NEW YORK (FOX5NY.COM) - Through scrolling, stepping, and reciting poetry, 19 students at Wyandanch High School on Long Island are learning to make smart choices while bonding with new friends. They're members of the Kappa League, a mentorship program of the fraternity Kappa Alpha Psi.
"It teaches us how to be young men, puts us in the right places and think positive," senior Nahiem Springfield said.
"It feels good that we're doing something positive and nothing negative," junior Shykim Rich said. "It's a great feeling."
They've formed what is believed to be the first chapter of its kind on Long Island. The group was created by Kappa member Paul Sibblies who just so happens to be the school principal.
"I had to allow these young men to compare and contrast the difference between a gang and a fraternity," Sibblies said. "A gang brings down the community and a fraternity uplifts the community because you're now providing services."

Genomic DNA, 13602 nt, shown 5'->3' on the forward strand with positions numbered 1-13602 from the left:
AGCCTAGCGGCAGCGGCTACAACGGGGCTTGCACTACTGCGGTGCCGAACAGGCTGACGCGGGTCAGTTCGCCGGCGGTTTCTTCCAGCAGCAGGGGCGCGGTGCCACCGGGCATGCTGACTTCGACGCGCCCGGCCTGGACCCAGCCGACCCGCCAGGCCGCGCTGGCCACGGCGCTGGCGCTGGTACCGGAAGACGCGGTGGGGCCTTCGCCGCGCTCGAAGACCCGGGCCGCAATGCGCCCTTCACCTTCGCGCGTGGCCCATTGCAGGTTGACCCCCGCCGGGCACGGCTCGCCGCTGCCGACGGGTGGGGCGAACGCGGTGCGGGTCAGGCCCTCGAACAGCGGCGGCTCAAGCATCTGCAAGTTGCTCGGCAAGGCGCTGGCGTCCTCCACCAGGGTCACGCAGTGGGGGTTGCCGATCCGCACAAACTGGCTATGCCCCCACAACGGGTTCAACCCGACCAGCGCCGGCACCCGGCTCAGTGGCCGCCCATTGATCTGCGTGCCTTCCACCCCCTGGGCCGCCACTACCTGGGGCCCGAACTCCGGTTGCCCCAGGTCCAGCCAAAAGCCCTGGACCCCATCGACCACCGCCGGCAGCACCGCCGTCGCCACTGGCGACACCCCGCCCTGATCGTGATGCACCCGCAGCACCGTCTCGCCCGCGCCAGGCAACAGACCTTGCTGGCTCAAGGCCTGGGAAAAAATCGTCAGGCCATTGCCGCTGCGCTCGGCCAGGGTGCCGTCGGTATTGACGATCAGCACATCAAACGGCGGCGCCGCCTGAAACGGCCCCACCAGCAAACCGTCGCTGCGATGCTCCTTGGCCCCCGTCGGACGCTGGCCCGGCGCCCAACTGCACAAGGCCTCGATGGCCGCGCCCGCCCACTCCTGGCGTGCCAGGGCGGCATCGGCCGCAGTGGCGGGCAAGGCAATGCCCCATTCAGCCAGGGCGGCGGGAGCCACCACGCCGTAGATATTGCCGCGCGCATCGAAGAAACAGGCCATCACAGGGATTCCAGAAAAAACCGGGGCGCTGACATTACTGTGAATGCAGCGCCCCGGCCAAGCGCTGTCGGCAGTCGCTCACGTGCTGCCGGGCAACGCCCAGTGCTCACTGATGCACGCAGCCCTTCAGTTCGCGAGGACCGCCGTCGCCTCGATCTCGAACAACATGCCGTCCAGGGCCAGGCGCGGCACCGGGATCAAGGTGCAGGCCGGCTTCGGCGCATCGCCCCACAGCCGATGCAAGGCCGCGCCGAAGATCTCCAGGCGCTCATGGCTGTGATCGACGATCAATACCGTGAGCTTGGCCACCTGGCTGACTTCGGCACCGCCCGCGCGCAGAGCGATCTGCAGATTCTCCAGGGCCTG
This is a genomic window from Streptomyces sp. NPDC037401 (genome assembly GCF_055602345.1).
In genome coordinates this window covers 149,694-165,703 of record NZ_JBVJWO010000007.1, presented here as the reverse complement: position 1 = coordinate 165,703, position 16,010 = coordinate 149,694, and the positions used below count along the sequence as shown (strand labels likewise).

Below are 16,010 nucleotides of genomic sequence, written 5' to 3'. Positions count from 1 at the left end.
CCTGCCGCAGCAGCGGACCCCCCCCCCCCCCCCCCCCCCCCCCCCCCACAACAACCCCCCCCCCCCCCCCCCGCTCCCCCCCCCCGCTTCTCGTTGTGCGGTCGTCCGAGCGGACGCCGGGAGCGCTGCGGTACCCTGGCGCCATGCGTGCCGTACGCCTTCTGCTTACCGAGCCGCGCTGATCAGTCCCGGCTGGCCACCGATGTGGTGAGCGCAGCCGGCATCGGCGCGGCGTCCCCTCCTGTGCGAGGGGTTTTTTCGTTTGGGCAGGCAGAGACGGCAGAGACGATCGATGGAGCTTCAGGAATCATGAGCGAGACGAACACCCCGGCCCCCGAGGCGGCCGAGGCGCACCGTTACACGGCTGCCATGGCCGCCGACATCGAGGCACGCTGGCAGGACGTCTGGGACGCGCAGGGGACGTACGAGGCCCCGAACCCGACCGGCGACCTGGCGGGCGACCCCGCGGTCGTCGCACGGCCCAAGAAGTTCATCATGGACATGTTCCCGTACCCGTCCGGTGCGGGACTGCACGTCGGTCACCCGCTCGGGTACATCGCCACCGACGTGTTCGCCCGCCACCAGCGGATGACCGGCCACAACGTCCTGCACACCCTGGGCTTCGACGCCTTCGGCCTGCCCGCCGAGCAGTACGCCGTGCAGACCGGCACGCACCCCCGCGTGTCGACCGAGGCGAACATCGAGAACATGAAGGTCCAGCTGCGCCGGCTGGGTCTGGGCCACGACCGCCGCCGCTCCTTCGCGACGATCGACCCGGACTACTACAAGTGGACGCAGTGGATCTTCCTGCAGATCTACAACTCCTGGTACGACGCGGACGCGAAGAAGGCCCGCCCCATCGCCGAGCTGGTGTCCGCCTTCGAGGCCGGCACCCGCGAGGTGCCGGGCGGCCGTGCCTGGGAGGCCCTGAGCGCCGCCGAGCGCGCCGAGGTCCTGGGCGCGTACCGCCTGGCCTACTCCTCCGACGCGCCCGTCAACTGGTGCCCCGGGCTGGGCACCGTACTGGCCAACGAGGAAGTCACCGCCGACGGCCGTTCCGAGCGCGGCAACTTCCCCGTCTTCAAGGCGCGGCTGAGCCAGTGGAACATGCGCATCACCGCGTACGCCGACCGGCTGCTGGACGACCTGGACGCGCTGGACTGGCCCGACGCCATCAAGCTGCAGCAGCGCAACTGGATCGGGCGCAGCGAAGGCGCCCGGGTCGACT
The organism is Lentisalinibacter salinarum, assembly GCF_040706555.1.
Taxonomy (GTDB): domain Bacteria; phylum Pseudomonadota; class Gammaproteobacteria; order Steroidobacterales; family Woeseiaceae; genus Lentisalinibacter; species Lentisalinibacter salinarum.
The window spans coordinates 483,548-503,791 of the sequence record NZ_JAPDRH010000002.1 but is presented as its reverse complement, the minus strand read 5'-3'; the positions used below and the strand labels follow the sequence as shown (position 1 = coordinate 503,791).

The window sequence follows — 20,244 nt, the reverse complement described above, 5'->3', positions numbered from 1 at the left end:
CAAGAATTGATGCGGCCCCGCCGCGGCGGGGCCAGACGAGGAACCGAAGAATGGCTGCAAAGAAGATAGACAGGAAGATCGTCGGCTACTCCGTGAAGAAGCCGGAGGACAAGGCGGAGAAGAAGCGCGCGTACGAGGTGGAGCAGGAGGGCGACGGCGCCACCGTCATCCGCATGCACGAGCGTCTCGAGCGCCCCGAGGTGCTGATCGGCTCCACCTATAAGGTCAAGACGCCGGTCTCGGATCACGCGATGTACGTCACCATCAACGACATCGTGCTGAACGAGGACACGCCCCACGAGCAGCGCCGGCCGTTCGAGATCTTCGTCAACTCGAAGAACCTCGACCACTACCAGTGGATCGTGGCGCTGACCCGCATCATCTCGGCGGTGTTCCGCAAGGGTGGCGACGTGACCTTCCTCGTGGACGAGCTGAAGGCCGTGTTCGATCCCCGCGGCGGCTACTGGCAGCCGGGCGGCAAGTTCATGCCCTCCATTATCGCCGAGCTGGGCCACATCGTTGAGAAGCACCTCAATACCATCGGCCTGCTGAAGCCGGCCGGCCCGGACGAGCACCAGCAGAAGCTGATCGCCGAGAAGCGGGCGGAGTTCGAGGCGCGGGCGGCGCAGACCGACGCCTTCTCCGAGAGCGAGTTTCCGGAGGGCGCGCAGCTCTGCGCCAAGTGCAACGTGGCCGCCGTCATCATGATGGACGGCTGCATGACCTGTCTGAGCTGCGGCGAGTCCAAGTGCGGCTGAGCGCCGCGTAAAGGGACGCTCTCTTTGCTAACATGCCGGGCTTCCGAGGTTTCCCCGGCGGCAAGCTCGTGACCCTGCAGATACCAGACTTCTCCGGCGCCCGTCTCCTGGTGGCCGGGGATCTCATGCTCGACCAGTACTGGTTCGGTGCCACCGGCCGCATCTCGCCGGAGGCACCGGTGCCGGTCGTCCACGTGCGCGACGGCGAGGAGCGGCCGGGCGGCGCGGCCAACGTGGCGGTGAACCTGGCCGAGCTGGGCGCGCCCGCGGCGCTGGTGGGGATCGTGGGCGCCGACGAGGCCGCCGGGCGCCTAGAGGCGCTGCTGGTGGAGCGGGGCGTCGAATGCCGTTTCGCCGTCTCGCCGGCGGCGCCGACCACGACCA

Those services include reading to kids in the elementary school and acting as role models. But the process to join wasn't easy. Just like an initiation for any fraternity, there was a safe version of "hell week" to teach the young men about brotherhood and commitment.
"Take our cell phones in the morning, we greet the teachers, carry their bags to the class," Rich said. "Can't talk to nobody at all for the whole week."
Girls want to get involved, too. Kappa League has reached out to teachers in sororities in the high school who are planning a similar mentorship.
"It's the first year I've seen a tremendous drop in suspensions because of these young men and the way they mediate a lot of problems within the school," Sibblies said.
Teaching assistant Evan Henry, who is also a member, has noticed a difference.
"A lot of them at first were kind of misguided," Henry said. "Now a lot of them are going to class. A lot of them are helping each other out.
Junior Eric Dennis said he is proud to be a part of it and hopes other schools will follow suit.
"Whoever needs help throughout the school, we help them," Dennis said. "We help everyone, not only our brothers."
They're getting a flair for their future in college while setting a good example along the way.